Limits...
Direct imaging of phase objects enables conventional deconvolution in bright field light microscopy.

Hernández Candia CN, Gutiérrez-Medina B - PLoS ONE (2014)

Bottom Line: Polystyrene nanoparticles and microtubules (biological polymer filaments) serve as the pure phase point and line objects, respectively, that are imaged with high contrast and low noise using standard microscopy plus digital image processing.Our experimental results agree with a proposed model for the response functions, and confirm previous theoretical predictions.Finally, we use the measured phase point-spread function to apply conventional deconvolution on the bright field images of living, unstained bacteria, resulting in improved definition of cell boundaries and sub-cellular features.

View Article: PubMed Central - PubMed

Affiliation: Program in Molecular Biology, Instituto Potosino de Investigación Científica y Tecnológica, San Luis Potosí, Mexico.

ABSTRACT
In transmitted optical microscopy, absorption structure and phase structure of the specimen determine the three-dimensional intensity distribution of the image. The elementary impulse responses of the bright field microscope therefore consist of separate absorptive and phase components, precluding general application of linear, conventional deconvolution processing methods to improve image contrast and resolution. However, conventional deconvolution can be applied in the case of pure phase (or pure absorptive) objects if the corresponding phase (or absorptive) impulse responses of the microscope are known. In this work, we present direct measurements of the phase point- and line-spread functions of a high-aperture microscope operating in transmitted bright field. Polystyrene nanoparticles and microtubules (biological polymer filaments) serve as the pure phase point and line objects, respectively, that are imaged with high contrast and low noise using standard microscopy plus digital image processing. Our experimental results agree with a proposed model for the response functions, and confirm previous theoretical predictions. Finally, we use the measured phase point-spread function to apply conventional deconvolution on the bright field images of living, unstained bacteria, resulting in improved definition of cell boundaries and sub-cellular features. These developments demonstrate practical application of standard restoration methods to improve imaging of phase objects such as cells in transmitted light microscopy.

Show MeSH

Related in: MedlinePlus

Main characteristics of the PSF and comparison with theory.(A) False-color, vertical slice () of the experimental PSF. (B) Superimposed lateral cross-section profiles (light gray). (C) Axial cross-section profiles. (D) Vertical slice () of the theoretical PSF. (E) Lateral cross-section profiles. (F) Axial cross-section profiles. The intensity of the theoretical model was multiplied by an arbitrary factor for comparison with experiment. Profiles highlighted in black correspond to the maximum positive intensity peak of the PSF, used to determine the PSF main spot size.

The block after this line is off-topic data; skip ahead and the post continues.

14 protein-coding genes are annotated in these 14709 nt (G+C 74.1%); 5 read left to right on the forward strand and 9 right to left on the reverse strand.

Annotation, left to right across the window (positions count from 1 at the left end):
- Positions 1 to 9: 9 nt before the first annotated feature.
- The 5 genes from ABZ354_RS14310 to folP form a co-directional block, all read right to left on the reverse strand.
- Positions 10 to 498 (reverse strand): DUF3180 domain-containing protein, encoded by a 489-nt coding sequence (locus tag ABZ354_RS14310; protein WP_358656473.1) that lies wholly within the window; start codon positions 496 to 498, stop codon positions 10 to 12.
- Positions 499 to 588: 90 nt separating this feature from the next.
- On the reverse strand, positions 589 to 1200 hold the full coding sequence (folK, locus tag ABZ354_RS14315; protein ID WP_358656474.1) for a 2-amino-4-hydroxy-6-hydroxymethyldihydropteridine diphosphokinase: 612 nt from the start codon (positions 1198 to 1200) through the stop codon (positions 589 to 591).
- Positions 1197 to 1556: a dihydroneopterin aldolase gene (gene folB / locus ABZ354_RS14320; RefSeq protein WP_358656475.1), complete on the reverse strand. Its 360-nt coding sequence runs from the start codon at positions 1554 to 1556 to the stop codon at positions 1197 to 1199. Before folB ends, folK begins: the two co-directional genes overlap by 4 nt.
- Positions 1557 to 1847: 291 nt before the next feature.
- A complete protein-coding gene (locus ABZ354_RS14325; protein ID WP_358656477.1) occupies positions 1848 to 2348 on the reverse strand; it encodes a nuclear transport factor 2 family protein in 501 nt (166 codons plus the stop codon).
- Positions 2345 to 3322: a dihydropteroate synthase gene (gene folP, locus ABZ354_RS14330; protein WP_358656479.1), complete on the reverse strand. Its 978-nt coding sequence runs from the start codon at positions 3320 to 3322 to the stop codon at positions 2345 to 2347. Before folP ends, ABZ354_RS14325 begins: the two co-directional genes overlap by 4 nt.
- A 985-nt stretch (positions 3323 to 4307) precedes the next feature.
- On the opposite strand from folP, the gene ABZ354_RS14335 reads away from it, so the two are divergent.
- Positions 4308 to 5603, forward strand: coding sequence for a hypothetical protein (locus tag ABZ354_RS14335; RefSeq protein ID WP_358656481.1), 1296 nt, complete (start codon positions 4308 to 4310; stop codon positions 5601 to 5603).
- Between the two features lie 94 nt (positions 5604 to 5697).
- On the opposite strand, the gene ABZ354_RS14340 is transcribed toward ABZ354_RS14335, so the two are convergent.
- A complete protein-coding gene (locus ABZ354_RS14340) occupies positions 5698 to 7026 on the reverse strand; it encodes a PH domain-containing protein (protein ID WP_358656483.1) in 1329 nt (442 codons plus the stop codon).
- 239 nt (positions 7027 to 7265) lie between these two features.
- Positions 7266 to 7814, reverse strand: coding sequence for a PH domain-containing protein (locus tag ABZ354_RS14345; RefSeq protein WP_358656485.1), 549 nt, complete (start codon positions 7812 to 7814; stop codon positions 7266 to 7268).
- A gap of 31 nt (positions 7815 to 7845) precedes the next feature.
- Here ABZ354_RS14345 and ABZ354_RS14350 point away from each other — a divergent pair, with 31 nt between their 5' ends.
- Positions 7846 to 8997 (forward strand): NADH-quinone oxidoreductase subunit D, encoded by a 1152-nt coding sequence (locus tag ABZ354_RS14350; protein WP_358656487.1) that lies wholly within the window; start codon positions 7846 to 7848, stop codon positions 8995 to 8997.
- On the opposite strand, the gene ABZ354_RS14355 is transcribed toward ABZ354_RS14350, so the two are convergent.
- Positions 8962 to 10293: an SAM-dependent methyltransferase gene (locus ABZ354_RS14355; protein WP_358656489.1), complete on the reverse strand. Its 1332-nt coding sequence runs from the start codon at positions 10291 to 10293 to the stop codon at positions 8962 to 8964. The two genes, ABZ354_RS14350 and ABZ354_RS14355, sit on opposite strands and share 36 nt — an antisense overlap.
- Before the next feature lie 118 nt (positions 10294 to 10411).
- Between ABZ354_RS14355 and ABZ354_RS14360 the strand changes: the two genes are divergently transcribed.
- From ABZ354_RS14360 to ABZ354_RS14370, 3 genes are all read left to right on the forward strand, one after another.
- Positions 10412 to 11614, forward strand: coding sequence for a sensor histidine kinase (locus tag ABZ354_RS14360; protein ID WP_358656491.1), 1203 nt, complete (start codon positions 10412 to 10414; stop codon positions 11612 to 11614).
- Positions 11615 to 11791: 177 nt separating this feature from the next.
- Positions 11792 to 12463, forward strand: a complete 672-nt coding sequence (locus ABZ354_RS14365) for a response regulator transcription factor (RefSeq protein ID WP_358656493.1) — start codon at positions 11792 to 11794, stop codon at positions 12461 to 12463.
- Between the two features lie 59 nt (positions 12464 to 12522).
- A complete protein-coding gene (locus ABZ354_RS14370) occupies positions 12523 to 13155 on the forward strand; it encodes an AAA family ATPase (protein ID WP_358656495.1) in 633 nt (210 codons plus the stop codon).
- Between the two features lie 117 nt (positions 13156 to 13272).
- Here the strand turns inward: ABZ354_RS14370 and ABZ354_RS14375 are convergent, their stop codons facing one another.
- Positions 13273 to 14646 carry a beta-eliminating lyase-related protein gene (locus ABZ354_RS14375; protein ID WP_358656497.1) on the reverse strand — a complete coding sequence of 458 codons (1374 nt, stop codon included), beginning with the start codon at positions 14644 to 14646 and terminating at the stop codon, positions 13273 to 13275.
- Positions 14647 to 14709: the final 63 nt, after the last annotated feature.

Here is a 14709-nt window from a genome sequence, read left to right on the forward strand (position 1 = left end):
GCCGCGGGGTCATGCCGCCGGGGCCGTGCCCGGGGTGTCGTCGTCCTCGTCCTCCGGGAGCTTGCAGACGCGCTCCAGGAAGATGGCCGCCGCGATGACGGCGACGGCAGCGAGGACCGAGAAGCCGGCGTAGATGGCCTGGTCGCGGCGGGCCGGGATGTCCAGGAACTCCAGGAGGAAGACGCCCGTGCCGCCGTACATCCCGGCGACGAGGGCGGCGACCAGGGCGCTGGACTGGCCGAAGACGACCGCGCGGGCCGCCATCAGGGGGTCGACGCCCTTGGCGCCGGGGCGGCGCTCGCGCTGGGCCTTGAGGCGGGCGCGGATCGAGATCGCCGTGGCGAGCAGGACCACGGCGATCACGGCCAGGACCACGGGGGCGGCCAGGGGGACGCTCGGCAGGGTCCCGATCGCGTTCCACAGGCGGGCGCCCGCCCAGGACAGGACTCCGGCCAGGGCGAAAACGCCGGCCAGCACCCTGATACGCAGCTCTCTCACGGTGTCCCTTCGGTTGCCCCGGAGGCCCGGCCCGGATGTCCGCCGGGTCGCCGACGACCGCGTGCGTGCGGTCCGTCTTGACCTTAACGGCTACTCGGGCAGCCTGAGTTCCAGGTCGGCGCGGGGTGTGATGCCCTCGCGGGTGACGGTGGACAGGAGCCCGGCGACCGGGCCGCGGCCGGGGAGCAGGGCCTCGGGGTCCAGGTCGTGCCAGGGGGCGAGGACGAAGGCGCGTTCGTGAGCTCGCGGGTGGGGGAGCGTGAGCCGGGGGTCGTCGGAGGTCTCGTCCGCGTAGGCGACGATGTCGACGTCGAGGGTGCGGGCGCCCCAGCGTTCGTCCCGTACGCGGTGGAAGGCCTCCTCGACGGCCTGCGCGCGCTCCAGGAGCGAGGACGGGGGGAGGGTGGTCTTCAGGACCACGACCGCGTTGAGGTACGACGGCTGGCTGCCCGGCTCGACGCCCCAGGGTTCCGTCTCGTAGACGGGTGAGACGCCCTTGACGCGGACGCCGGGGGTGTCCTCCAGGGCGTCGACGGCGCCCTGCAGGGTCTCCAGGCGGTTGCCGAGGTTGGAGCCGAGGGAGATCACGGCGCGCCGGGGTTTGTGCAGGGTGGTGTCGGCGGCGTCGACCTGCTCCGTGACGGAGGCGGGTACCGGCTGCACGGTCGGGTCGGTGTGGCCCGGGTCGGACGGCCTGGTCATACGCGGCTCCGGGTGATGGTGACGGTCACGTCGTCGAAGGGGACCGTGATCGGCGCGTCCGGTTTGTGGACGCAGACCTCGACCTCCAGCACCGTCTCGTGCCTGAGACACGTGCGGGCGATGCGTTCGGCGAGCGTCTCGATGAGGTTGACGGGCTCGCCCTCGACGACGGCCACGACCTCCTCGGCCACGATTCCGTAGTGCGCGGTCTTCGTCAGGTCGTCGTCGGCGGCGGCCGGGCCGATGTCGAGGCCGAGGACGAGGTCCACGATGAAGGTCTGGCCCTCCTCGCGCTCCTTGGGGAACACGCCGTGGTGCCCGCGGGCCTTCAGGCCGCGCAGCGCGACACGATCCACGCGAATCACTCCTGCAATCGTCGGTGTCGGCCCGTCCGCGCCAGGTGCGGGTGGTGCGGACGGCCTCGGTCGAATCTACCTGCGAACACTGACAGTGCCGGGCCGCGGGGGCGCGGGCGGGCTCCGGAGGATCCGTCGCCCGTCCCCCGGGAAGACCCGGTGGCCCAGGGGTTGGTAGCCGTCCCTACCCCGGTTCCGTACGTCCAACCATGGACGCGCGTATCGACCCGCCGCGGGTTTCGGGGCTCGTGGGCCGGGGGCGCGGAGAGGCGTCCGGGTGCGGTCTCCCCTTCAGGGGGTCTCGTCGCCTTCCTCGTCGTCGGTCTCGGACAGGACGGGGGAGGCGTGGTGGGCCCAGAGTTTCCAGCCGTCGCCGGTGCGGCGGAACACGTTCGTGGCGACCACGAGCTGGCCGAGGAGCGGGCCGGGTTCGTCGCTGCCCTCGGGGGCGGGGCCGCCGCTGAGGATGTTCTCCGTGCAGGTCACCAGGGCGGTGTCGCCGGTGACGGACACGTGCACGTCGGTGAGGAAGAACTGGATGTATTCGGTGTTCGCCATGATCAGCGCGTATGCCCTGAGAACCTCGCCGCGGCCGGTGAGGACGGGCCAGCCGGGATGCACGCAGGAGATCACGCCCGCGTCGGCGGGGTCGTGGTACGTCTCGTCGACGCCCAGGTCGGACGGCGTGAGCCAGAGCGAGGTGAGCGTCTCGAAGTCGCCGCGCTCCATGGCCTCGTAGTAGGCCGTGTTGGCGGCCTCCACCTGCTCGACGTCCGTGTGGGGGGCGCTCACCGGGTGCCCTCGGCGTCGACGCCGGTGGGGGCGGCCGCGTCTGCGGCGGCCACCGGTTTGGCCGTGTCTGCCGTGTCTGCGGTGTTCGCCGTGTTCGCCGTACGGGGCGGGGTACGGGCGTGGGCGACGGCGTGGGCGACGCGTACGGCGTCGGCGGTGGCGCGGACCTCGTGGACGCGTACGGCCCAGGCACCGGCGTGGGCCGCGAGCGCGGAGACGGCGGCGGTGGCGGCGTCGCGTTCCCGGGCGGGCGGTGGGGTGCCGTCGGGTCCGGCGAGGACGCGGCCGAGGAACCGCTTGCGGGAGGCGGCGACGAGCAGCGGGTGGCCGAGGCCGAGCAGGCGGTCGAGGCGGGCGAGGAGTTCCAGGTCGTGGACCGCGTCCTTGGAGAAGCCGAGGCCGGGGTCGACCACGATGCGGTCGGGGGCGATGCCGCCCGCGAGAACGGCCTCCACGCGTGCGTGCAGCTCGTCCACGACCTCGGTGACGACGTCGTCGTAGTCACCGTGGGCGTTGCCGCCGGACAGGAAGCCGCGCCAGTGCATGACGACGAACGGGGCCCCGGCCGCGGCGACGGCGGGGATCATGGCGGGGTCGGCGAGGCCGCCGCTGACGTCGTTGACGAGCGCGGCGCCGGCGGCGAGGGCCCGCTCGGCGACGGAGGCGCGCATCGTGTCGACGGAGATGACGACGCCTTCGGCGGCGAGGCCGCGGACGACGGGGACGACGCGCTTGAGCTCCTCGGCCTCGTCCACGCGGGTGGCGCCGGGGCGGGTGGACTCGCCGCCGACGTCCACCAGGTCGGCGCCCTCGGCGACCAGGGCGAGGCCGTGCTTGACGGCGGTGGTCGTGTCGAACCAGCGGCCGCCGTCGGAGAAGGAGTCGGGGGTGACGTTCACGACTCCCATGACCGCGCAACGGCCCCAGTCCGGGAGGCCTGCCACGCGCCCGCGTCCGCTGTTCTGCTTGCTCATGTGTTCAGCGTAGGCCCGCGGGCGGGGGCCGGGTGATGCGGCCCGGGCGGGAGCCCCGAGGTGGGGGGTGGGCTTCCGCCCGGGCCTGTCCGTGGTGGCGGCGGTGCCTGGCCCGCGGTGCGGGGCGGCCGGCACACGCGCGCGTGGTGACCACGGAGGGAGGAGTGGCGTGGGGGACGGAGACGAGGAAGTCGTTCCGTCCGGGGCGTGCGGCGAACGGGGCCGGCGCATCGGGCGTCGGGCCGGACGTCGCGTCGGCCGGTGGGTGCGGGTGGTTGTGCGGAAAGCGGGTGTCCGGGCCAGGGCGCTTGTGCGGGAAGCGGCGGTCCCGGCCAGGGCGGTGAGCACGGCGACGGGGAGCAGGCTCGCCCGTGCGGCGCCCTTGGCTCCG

© Copyright Policy
Related In: Results  -  Collection

License
getmorefigures.php?uid=PMC3928359&req=5

pone-0089106-g002: Main characteristics of the PSF and comparison with theory.(A) False-color, vertical slice () of the experimental PSF. (B) Superimposed lateral cross-section profiles (light gray). (C) Axial cross-section profiles. (D) Vertical slice () of the theoretical PSF. (E) Lateral cross-section profiles. (F) Axial cross-section profiles. The intensity of the theoretical model was multiplied by an arbitrary factor for comparison with experiment. Profiles highlighted in black correspond to the maximum positive intensity peak of the PSF, used to determine the PSF main spot size.

Mentions: The emerging 3D PSF (see Figure 1B) and a representative central x-z slice (Figure 2A) feature a high peak SNR (100, see Materials and Methods), allowing for several interference-diffraction fringes to be clearly distinguished. Although the hourglass-like aspect is similar to its fluorescence counterpart, the BF-PSF has distinctive characteristics, showing negative and positive intensity count values, together with a main central lobe that changes from negative to positive amplitude as the -position is changed (i.e. as the microscope is defocused). This last effect is, as expected, due to the 100-nm polystyrene bead acting as an effective phase object being small () and mostly transparent at the wavelength range involved. For reference purposes, we define here a 3D coordinate system where x = 0, y = 0 locates the center of the bead on the image plane, and z = 0 locates the axial position where the phase object is the least visible. Using these definitions, pixel count vs. x, z profiles from the central x-z slice of the PSF further show good fringe visibility (see Figure 2B) and an (axially) asymmetrical central lobe with a larger positive amplitude (see Figure 2C). The widths of the main spot are nm and nm, along the x- and z-axis, respectively (see Figure S1).